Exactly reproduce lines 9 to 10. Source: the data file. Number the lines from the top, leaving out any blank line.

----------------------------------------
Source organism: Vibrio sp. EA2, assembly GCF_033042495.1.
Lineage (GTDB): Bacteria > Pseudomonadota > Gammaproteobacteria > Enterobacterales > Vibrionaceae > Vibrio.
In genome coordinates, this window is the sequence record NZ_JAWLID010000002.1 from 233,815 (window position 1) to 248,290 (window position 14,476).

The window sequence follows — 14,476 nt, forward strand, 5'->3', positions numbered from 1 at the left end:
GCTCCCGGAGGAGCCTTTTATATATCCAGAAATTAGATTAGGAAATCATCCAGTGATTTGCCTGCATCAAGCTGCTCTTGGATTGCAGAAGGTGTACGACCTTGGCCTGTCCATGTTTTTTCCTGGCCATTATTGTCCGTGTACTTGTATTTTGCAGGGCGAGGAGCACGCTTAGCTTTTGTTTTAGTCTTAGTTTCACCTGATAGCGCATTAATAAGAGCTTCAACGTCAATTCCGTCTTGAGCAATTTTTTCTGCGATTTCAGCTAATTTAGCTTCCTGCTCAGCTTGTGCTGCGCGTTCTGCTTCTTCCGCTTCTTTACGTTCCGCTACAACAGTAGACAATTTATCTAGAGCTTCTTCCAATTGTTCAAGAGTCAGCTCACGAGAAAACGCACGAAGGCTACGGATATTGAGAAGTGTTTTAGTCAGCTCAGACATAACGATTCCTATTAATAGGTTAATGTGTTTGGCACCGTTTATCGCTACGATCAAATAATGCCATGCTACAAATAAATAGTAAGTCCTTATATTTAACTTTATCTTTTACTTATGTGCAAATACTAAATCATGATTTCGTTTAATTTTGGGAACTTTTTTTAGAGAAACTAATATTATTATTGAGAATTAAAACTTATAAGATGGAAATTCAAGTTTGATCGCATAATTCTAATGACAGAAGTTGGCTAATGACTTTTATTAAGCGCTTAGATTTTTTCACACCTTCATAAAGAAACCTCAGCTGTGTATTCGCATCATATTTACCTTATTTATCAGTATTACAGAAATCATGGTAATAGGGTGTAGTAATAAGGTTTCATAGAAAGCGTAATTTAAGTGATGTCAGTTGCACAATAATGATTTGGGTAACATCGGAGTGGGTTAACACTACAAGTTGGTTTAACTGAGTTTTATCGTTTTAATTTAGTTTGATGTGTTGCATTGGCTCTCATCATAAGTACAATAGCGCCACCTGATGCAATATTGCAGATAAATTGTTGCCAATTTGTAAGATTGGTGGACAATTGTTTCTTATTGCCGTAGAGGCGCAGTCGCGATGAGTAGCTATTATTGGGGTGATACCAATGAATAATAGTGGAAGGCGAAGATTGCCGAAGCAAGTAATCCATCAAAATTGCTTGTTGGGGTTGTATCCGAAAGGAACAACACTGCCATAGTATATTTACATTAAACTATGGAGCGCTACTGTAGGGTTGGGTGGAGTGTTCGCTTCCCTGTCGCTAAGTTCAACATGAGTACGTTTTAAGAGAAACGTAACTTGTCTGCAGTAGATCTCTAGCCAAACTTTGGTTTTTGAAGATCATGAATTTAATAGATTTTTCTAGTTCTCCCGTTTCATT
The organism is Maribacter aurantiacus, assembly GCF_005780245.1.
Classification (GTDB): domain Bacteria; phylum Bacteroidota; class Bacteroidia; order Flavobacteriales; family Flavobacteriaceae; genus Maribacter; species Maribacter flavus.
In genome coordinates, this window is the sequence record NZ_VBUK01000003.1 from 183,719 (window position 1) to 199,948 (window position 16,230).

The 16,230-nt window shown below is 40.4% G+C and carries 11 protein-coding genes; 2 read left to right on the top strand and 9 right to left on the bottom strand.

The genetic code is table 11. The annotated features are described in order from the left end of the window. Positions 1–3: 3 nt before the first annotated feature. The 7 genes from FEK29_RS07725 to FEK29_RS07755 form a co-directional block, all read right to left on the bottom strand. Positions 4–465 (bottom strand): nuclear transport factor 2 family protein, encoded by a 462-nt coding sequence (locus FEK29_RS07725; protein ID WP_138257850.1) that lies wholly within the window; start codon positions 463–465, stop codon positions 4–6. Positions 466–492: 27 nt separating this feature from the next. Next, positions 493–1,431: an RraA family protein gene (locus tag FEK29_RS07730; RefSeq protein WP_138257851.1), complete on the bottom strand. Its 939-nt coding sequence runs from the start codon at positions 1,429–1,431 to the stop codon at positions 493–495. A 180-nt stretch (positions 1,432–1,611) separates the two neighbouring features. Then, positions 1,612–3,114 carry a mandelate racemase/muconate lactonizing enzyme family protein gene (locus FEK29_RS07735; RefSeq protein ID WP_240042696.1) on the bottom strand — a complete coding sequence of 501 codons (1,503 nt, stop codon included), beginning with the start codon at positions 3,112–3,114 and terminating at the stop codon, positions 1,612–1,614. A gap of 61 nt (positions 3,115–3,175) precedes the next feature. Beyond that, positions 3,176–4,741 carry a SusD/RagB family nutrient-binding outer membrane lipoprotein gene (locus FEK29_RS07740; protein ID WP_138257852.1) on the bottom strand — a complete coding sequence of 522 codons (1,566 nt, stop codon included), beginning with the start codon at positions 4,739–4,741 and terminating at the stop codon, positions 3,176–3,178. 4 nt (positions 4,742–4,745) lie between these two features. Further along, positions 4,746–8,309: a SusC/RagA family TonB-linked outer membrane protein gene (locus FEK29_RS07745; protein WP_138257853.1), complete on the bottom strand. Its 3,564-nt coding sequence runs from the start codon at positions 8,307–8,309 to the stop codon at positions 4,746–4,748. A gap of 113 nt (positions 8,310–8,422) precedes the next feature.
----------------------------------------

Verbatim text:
The 16,230-nt window shown below is 40.4% G+C and carries 11 protein-coding genes; 2 read left to right on the top strand and 9 right to left on the bottom strand.

The genetic code is table 11. The annotated features are described in order from the left end of the window. Positions 1–3: 3 nt before the first annotated feature. The 7 genes from FEK29_RS07725 to FEK29_RS07755 form a co-directional block, all read right to left on the bottom strand. Positions 4–465 (bottom strand): nuclear transport factor 2 family protein, encoded by a 462-nt coding sequence (locus FEK29_RS07725; protein ID WP_138257850.1) that lies wholly within the window; start codon positions 463–465, stop codon positions 4–6. Positions 466–492: 27 nt separating this feature from the next. Next, positions 493–1,431: an RraA family protein gene (locus tag FEK29_RS07730; RefSeq protein WP_138257851.1), complete on the bottom strand. Its 939-nt coding sequence runs from the start codon at positions 1,429–1,431 to the stop codon at positions 493–495. A 180-nt stretch (positions 1,432–1,611) separates the two neighbouring features. Then, positions 1,612–3,114 carry a mandelate racemase/muconate lactonizing enzyme family protein gene (locus FEK29_RS07735; RefSeq protein ID WP_240042696.1) on the bottom strand — a complete coding sequence of 501 codons (1,503 nt, stop codon included), beginning with the start codon at positions 3,112–3,114 and terminating at the stop codon, positions 1,612–1,614. A gap of 61 nt (positions 3,115–3,175) precedes the next feature. Beyond that, positions 3,176–4,741 carry a SusD/RagB family nutrient-binding outer membrane lipoprotein gene (locus FEK29_RS07740; protein ID WP_138257852.1) on the bottom strand — a complete coding sequence of 522 codons (1,566 nt, stop codon included), beginning with the start codon at positions 4,739–4,741 and terminating at the stop codon, positions 3,176–3,178. 4 nt (positions 4,742–4,745) lie between these two features. Further along, positions 4,746–8,309: a SusC/RagA family TonB-linked outer membrane protein gene (locus FEK29_RS07745; protein WP_138257853.1), complete on the bottom strand. Its 3,564-nt coding sequence runs from the start codon at positions 8,307–8,309 to the stop codon at positions 4,746–4,748. A gap of 113 nt (positions 8,310–8,422) precedes the next feature.